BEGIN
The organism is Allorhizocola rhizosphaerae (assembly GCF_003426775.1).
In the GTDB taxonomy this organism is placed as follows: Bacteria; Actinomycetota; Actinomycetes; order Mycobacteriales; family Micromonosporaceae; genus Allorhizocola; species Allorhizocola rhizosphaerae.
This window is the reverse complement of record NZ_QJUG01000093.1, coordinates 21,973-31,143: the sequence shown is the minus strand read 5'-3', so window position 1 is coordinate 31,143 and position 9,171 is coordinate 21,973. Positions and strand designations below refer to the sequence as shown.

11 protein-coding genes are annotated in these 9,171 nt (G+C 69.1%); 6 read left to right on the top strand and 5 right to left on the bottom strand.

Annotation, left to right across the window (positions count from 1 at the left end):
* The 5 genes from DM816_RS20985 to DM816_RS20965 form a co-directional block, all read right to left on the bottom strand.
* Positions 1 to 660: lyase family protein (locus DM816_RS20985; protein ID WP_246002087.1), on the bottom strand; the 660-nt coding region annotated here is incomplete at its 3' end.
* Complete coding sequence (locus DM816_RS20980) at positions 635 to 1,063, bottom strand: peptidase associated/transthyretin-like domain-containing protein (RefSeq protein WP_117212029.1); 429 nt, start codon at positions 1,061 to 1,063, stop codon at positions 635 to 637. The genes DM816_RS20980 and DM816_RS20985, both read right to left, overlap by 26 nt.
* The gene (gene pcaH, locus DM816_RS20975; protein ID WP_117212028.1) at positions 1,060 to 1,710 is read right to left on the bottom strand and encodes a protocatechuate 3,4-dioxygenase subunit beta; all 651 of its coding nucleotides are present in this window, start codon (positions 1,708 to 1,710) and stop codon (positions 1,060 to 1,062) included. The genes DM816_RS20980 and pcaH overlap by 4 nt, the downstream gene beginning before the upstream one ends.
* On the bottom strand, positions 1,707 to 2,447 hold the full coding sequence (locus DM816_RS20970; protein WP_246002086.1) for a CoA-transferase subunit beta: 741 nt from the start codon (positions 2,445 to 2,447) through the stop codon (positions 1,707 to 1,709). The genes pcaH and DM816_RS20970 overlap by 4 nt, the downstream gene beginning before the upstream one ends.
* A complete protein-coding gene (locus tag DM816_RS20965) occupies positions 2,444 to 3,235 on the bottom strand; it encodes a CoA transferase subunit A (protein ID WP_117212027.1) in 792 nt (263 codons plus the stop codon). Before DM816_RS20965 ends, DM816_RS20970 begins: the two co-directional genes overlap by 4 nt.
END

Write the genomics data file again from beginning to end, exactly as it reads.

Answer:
The organism is Allorhizocola rhizosphaerae (assembly GCF_003426775.1).
In the GTDB taxonomy this organism is placed as follows: Bacteria; Actinomycetota; Actinomycetes; order Mycobacteriales; family Micromonosporaceae; genus Allorhizocola; species Allorhizocola rhizosphaerae.
This window is the reverse complement of record NZ_QJUG01000093.1, coordinates 21,973-31,143: the sequence shown is the minus strand read 5'-3', so window position 1 is coordinate 31,143 and position 9,171 is coordinate 21,973. Positions and strand designations below refer to the sequence as shown.

11 protein-coding genes are annotated in these 9,171 nt (G+C 69.1%); 6 read left to right on the top strand and 5 right to left on the bottom strand.

Annotation, left to right across the window (positions count from 1 at the left end):
* The 5 genes from DM816_RS20985 to DM816_RS20965 form a co-directional block, all read right to left on the bottom strand.
* Positions 1 to 660: lyase family protein (locus DM816_RS20985; protein ID WP_246002087.1), on the bottom strand; the 660-nt coding region annotated here is incomplete at its 3' end.
* Complete coding sequence (locus DM816_RS20980) at positions 635 to 1,063, bottom strand: peptidase associated/transthyretin-like domain-containing protein (RefSeq protein WP_117212029.1); 429 nt, start codon at positions 1,061 to 1,063, stop codon at positions 635 to 637. The genes DM816_RS20980 and DM816_RS20985, both read right to left, overlap by 26 nt.
* The gene (gene pcaH, locus DM816_RS20975; protein ID WP_117212028.1) at positions 1,060 to 1,710 is read right to left on the bottom strand and encodes a protocatechuate 3,4-dioxygenase subunit beta; all 651 of its coding nucleotides are present in this window, start codon (positions 1,708 to 1,710) and stop codon (positions 1,060 to 1,062) included. The genes DM816_RS20980 and pcaH overlap by 4 nt, the downstream gene beginning before the upstream one ends.
* On the bottom strand, positions 1,707 to 2,447 hold the full coding sequence (locus DM816_RS20970; protein WP_246002086.1) for a CoA-transferase subunit beta: 741 nt from the start codon (positions 2,445 to 2,447) through the stop codon (positions 1,707 to 1,709). The genes pcaH and DM816_RS20970 overlap by 4 nt, the downstream gene beginning before the upstream one ends.
* A complete protein-coding gene (locus tag DM816_RS20965) occupies positions 2,444 to 3,235 on the bottom strand; it encodes a CoA transferase subunit A (protein ID WP_117212027.1) in 792 nt (263 codons plus the stop codon). Before DM816_RS20965 ends, DM816_RS20970 begins: the two co-directional genes overlap by 4 nt.